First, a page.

When I first started baking challah, it came out looking like pita. I was pregnant and we’d moved to Colorado Springs. I had to go to the library to look up high altitude baking (this was in the eighties) and while I was there, I picked up an old book on a display shelf. I stood there reading about an eccentric detective in NYC who liked growing orchids, reading, and eating gourmet meals prepared by his personal chef. It was Rex Stout, and it was riveting, but I didn’t borrow the book. I considered myself to be a reader of literature, not mysteries.
I learned how to bake challah at altitude and ended up borrowing four novels that day. I’d always loved reading and usually read between forty and fifty books a year. Mysteries were iffy because they often included violence or disgusting discussions about the trajectory of blood and the placement of body parts. Mysteries, I thought, were a lower form of literature, like romances. I was a reading snob.
While becoming known for my fluffy challah during those years, I also used to jot down thoughts, stories, poems, and little songs to sing to my babies. My second daughter was twenty months old when my marriage collapsed. I’d been working in Denver, so we moved up there. When I wasn’t working or taking care of the girls, I wrote a lot; mostly songs about being lonely and hurt, revenge stories and depressing poetry.
The girls and I lived in one of those ugly developments built next to the highway. We could hear cars roaring at all hours. I still baked challah on Fridays and would invite other young families to our sabbath dinners, but it was hard to do it all by myself.
We rarely ate out. I made foods the girls could help with, like pizza dough or peanut butter balls. The older one ate everything, but the little one was picky, so I started adding seeds and vegetables into foods to increase their nutritional value. I’d use the food processor to blend zucchini, parsley and other green vegetables until it was almost a puree. I’d add the mixtures to soups and sauces. The girls couldn’t tell, especially when they were distracted by my dumplings or my soft, sweet challah.
I didn’t become a master of subterfuge until a few years later after I’d remarried my now husband of many years, and we had a son together. That son, who still doesn’t like vegetables as a grown-up, was the inspiration for an all-out campaign. Everything I cooked or baked was filled with secret ingredients. He liked dipping things in other things, so I created dips out of all kinds of vegetables or beans that, when smooth and spicy, were perfect for dipping crackers or tortilla chips.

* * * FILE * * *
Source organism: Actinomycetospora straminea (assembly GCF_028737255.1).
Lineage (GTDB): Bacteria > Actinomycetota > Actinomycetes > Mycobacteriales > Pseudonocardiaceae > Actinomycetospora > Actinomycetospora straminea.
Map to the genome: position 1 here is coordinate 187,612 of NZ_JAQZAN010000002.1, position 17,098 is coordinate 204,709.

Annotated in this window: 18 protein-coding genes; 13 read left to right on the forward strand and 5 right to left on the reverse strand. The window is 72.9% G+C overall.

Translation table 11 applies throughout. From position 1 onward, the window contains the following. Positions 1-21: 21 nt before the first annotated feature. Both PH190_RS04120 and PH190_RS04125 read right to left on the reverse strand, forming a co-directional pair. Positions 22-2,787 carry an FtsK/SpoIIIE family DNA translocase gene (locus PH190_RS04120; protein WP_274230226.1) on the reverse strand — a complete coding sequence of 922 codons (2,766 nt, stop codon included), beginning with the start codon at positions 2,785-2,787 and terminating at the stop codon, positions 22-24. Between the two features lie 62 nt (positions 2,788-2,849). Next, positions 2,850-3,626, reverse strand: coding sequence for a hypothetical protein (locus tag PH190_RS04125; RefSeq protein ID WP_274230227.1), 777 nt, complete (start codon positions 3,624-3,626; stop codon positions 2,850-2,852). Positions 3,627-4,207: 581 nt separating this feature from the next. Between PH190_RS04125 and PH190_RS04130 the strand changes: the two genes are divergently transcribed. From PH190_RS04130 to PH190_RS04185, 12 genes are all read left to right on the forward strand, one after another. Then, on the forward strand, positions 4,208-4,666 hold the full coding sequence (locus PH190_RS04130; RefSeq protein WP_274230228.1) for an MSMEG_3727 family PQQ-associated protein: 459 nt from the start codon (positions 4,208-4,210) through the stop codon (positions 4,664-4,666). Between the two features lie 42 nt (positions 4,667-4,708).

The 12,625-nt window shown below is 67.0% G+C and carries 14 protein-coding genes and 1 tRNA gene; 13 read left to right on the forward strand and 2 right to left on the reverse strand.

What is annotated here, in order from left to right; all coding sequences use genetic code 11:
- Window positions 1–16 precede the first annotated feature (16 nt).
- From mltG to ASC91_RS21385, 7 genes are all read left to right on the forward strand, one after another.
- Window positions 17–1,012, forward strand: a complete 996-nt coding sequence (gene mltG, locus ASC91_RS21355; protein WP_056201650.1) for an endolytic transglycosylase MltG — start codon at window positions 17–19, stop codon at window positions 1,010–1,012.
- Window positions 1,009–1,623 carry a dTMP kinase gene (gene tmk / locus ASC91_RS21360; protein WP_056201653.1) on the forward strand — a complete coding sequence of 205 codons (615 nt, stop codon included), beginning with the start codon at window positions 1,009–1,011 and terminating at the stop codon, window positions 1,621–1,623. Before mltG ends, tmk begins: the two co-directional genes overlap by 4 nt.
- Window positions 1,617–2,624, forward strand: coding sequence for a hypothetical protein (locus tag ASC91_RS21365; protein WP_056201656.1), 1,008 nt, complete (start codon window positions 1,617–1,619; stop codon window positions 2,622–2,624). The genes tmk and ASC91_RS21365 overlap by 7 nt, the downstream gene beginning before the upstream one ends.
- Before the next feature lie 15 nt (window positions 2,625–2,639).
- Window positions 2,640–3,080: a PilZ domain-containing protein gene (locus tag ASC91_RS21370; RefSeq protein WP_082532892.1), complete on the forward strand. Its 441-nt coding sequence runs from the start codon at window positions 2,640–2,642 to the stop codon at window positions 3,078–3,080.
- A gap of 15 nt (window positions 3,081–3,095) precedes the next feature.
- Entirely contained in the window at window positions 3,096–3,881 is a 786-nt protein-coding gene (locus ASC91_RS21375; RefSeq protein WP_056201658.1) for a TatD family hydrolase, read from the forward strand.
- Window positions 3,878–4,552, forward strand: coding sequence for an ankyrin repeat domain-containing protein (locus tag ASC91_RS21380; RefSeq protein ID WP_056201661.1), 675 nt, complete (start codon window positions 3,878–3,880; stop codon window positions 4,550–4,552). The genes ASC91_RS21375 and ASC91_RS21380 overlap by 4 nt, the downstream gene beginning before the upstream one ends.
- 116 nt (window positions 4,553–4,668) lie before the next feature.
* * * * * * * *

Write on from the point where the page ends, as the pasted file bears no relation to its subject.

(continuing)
I grated apples and pears into cakes, stirred mashed bananas into quick breads, pulsed chopped parsley and mashed beets into bread. As the months passed and the girls grew, I kept writing longer and longer pieces. One manuscript dragged 400 pages but didn’t hold together. Another one was going to be called Tales of Huffman, a nod to Offenbach, but it was terrible. I kept trying.
Some years later, when the girls were already grown and the boy had just gone off to college, I was diagnosed with an aggressive form of cancer. I had to stop working when the chemo made me too sick to function, and I spent a year having devastating treatments, recovering just enough from each treatment to move on to the next.
Suddenly, I didn’t have the bandwidth for reading novels. The only thing I liked to read were mysteries. I sought out Nero Wolfe, the orchid growing detective in the Rex Stout novel, the homebound one with the personal chef. I liked the puzzle of solving mysteries and enjoyed reading about food when everything tasted like metal in real life. I read some excellent books by Donna Leon and Louise Penny, Andrea Camerelli and Martin Walker, but mostly I read the silliest, most idiotic mysteries you can imagine.
There was usually a heroine who owns a pastry shop or a catering business of some kind, usually set in a small tourist town or a lovely little mountain village. She usually has a love interest or two. The people surrounding her are caricatures of real people. She inadvertently finds herself needing to solve a suspicious murder. Nothing seems real or possible, and everyone stuffs their face with cupcakes or donuts all day. I hated when ghosts or little animals helped solved crimes, but I loved reading those cozy mysteries.
I vowed that if I survived, I was going to try to write a mystery. I wasn’t aiming to write the great American novel – I was going to write a cozy, where nobody’s carpet is ever ruined, and you don’t lose a minute of sleep worrying about an escaped convict or a child molester. I was going to combine two things I loved: food and mysteries, into an actual book. I was going to write about a smart woman whose husband left her to raise the children on her own. She was going to have a best friend whom she envied but loved. There would be twists and turns, and I’d follow most of the rules of mystery writing, but not all. And it was going to be set in a café that I dreamed about. The Whipped and Sipped Café.
The seasons changed. I recovered. And then, I wrote that book.
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